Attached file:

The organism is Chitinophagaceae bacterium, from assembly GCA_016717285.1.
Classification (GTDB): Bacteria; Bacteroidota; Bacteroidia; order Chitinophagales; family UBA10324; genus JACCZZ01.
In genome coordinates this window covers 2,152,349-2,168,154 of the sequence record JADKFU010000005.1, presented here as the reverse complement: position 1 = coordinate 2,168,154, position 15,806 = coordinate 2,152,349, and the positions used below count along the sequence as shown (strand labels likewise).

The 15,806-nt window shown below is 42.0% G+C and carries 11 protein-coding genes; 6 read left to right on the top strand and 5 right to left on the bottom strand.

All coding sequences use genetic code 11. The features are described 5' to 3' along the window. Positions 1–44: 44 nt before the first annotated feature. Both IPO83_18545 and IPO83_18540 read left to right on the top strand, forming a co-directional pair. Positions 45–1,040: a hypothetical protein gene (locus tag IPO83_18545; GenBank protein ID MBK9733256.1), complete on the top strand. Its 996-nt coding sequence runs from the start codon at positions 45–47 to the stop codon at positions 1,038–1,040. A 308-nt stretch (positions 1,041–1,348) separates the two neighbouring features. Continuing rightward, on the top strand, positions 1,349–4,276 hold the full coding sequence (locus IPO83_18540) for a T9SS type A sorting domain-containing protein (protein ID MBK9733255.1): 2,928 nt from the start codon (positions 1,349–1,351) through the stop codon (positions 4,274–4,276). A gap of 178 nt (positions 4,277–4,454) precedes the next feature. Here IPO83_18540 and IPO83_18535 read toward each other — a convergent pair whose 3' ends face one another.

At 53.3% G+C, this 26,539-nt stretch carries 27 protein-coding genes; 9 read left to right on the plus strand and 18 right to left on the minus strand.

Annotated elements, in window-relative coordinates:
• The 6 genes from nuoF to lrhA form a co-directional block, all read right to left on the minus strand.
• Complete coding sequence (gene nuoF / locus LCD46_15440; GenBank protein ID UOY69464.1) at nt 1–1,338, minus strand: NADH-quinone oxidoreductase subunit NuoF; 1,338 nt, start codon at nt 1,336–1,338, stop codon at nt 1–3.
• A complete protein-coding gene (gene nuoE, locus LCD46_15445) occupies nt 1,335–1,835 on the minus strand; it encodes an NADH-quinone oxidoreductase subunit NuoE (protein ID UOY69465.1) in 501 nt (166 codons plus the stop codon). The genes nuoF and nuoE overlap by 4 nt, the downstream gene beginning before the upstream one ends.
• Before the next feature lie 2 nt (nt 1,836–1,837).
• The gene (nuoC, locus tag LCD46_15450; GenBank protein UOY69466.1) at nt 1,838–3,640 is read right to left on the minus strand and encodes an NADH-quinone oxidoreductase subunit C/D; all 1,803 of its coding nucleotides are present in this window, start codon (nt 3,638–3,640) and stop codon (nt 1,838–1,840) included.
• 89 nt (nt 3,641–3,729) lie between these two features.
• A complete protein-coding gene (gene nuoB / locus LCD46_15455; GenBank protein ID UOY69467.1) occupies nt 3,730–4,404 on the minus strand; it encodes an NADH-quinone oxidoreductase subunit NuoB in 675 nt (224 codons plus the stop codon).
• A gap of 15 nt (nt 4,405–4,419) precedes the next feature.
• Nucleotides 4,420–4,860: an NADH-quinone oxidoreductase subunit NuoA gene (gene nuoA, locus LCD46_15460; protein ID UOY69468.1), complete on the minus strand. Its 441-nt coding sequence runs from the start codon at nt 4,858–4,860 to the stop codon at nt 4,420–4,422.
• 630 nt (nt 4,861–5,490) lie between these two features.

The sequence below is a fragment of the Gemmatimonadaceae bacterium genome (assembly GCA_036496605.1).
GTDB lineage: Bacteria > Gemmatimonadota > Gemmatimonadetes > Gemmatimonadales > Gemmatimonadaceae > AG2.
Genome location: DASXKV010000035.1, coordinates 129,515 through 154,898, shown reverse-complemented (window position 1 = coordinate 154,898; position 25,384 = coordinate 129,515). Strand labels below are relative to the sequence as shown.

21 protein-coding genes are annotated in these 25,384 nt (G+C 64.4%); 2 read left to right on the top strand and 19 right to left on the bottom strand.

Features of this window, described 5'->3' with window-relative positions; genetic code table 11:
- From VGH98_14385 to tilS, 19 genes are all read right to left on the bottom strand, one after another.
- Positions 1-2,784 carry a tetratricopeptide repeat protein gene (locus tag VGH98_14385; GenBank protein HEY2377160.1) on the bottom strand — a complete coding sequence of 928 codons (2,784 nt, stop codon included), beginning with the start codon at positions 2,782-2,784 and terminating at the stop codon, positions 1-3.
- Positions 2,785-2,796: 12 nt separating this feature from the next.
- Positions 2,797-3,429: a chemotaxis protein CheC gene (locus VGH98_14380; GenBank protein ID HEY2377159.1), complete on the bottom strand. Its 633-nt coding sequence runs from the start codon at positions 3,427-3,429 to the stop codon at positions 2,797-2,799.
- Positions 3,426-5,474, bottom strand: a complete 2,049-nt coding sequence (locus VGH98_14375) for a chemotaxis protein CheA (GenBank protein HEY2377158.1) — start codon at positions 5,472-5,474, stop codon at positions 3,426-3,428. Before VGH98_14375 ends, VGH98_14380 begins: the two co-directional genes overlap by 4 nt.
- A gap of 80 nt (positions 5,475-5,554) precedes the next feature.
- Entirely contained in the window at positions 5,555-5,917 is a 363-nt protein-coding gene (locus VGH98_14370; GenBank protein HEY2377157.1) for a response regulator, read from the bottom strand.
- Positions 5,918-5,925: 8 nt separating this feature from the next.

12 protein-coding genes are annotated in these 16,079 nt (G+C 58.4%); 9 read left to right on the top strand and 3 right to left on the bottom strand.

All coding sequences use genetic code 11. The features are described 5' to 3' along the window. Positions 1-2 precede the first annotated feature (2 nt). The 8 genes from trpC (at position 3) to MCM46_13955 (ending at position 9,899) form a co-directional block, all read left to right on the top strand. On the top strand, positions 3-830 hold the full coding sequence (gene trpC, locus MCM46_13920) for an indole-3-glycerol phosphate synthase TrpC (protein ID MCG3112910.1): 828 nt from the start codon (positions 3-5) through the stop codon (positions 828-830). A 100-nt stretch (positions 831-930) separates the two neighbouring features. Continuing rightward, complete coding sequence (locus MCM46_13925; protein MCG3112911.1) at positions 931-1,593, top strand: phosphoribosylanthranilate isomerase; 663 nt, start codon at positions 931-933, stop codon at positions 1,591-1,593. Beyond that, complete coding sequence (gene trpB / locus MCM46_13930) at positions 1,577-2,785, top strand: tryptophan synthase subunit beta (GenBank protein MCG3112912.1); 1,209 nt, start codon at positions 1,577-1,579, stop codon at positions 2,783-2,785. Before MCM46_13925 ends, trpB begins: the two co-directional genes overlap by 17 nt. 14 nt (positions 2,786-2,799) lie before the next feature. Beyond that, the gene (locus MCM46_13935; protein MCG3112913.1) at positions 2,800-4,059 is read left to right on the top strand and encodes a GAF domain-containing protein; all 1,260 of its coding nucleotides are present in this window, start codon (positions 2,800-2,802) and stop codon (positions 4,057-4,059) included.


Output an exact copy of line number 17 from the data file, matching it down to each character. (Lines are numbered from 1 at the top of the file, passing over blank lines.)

• 630 nt (nt 4,861–5,490) lie between these two features.